Twitter Tipsters — Bookie Affiliates That Want You To Lose?

Over the last couple of years there’s been some negative media attention on the “Twitter Tipsters” — the guys that tweet sports betting tips to their followers. Vice Sports published an article which whole-wholeheartedly slated them, questioned their credentials, their honesty and what they actually offer to punters.

Do Twitter Tipsters deserve criticism?

I have some experience in this field, so I’m able to offer an insider’s perspective.


Disclaimer: I have tried to remain unbiased and rational in answering this question. But I couldn't possibly claim to know about each and every 'Twitter Tipster'.

 

The Affiliate System

Firstly, let’s take a look at how Twitter Tipsters earn a profit.

What Vice Sports drew attention to in their article was that the ‘Affiliate Tipsters‘ earn money when the very people they are advising to lose theirs. This is absolutely true for affiliates under a “revenue share” scheme, and it helps to explain why so many Tipsters are motivated to constantly share their so-called “expert knowledge” with the public.


How the “Revenue Share” Model Works

A Bookmaker’s affiliate system involves a referrer (the Tipster in this case), who will be paid a monthly commission when the Bookmaker earns a profit from those referred customers. This is in the region of 10-40% of the net revenue.

Remember that Bookmakers only earn when their players lose money. So there’s every incentive for the affiliate Tipster to refer players that lose overall.  Referred plays who collectively win won’t earn them a commission.

It sounds cynical, but the best scenario an affiliate Tipster could hope for is that punters sign up to Bookmakers through his links and follow his losing bets.


Do Tipsters Give Losing Bets?

It’s very difficult to predict what’s going to lose in sports betting. If it were that easy we would be able to earn a living from sports betting by Laying “losing” selections on Betfair.

But here’s the issue I have: Tipsters should generally be recommending you odds on a betting exchange — where you’ll get the best price possible. Instead they’re recommending Bookmakers, where you’ll get inferior odds.

The reason for this stems from the fact that they’ll earn a lot more from the hefty commission % on losses incurred at Bookmakers than a share of the (relatively minuscule) commission earned on winnings at the Exchange. There’s little motivation to promote betting exchanges.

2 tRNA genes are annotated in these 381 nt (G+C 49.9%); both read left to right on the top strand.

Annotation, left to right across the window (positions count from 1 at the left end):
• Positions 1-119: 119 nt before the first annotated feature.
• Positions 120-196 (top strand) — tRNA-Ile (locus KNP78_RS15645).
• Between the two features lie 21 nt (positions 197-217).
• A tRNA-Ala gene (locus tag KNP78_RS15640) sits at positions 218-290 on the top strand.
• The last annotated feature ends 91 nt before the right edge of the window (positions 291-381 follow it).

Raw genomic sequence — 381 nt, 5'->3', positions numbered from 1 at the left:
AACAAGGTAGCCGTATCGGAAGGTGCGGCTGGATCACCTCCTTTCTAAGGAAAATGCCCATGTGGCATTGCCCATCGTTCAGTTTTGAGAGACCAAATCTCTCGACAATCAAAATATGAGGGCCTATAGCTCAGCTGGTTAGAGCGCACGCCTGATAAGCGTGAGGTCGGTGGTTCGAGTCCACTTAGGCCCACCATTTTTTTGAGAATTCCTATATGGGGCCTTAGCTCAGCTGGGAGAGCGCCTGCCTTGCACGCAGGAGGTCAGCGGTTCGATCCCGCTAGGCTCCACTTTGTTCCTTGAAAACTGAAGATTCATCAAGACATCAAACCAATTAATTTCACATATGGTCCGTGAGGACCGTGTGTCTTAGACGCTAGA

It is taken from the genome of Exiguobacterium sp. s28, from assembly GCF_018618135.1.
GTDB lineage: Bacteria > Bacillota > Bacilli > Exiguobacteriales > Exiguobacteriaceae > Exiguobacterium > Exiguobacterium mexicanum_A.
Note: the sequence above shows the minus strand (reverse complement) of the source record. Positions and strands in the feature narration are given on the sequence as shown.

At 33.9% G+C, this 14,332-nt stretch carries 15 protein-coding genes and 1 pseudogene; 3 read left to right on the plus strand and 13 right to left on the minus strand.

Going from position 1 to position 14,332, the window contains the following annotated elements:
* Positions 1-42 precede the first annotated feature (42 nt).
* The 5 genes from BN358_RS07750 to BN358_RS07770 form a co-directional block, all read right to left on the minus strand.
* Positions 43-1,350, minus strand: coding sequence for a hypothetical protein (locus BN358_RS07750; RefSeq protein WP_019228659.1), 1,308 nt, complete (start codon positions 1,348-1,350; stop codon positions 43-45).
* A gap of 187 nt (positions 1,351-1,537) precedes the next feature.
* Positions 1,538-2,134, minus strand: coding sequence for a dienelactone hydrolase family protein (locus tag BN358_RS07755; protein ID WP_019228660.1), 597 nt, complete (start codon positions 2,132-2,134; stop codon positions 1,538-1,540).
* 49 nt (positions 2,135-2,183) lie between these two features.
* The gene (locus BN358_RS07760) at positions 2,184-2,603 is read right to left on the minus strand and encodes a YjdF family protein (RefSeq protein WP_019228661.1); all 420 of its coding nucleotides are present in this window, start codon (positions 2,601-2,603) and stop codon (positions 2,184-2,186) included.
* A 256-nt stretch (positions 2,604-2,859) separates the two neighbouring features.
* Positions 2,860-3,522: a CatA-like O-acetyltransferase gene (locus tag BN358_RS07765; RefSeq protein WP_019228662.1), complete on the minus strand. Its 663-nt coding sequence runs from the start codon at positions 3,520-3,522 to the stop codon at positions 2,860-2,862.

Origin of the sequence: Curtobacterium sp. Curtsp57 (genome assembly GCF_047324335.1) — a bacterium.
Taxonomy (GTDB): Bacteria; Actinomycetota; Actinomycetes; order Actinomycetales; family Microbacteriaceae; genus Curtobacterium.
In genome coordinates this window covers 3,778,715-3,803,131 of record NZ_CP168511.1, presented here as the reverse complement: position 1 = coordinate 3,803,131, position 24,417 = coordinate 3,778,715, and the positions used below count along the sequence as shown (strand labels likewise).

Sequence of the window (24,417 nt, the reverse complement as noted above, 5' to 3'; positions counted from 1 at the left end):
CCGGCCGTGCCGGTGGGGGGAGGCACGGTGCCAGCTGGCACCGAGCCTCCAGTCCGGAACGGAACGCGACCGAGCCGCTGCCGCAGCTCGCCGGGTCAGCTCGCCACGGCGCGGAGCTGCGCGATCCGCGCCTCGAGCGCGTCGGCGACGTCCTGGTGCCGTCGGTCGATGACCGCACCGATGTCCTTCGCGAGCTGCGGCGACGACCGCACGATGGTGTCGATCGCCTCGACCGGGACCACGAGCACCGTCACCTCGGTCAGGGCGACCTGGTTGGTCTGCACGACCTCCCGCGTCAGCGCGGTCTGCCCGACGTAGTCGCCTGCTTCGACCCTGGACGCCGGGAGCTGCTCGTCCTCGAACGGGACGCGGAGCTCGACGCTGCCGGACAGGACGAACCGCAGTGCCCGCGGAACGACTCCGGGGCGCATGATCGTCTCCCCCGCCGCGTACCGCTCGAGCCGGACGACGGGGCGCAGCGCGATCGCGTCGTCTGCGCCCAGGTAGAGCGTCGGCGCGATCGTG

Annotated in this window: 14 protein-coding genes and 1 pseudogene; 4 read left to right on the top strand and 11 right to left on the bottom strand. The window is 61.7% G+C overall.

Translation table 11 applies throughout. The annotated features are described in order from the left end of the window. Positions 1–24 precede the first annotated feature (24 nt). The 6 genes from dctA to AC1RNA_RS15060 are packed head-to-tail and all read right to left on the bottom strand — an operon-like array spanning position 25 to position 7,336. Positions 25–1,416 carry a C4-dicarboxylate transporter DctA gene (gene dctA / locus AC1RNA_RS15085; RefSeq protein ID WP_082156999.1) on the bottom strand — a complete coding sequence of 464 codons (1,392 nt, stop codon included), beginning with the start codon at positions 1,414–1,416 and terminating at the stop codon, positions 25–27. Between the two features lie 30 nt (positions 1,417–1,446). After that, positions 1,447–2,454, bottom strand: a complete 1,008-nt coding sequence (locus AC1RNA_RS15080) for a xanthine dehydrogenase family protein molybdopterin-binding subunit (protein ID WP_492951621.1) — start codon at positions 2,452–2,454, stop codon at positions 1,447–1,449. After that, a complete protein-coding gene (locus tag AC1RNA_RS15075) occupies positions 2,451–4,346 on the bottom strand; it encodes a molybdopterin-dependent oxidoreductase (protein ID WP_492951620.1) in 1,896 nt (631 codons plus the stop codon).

Current Betfair Promotion

 

So realistically, those punters who avidly back Twitter tips at the Bookies are likely to incur losses over a long period of time, anyway. And the Tipsters ultimately benefit from that.

So think about that for a second.

No actually, don’t even think about it. Just ask yourself: if a Tipster needs losing players to earn money, then why would you accept advice from him?

Note: Some Tipsters charge a % on winnings. This carries its own risks. Learn more from my post: Will Tipsters Make Me Money? Can They Be Trusted?

But Why Would Anyone Continue to Follow a Tipster That’s Losing Them Money?

Here’s an interesting counter-argument: if a Tipster provides losing tips, then he isn’t going to keep his following, or attract new signups through his affiliate links. Right?

Whilst I agree in principle, I know that there’s no shortage of punters looking to blindly follow tips on Twitter. Just because one followers notices the cracks appearing, doesn’t mean another won’t observe one or two legitimately winning tips and spontaneously load up their betting account. Not everyone does thorough checks on their social media tipsters.

Furthermore, some gamblers will keep faith even if they’re losing.

I think Vice are right to criticise the affiliate setup Tipsters have with the Bookies.

 

Twitter Tipping Culture

Tips are regularly fired out by Twitter Tipsters. And there’s no end of punters that are looking to be spoon-fed selections. But, you know what — who am I or anyone else to criticise that?

What Vice Sports failed to acknowledge is that a lot of Punters do just enjoy betting with a community. Twitter is the perfect platform for Tipsters and Punters to offer an opinion on sport, to brag/celebrate about their winnings in front of a crowd, and to soak up their losses together.

Whilst gamblers are an optimistic bunch I don’t think that all followers of Twitter Tipsters genuinely believe they’re going to earn huge profits. I think most of them realise they’re gambling for fun.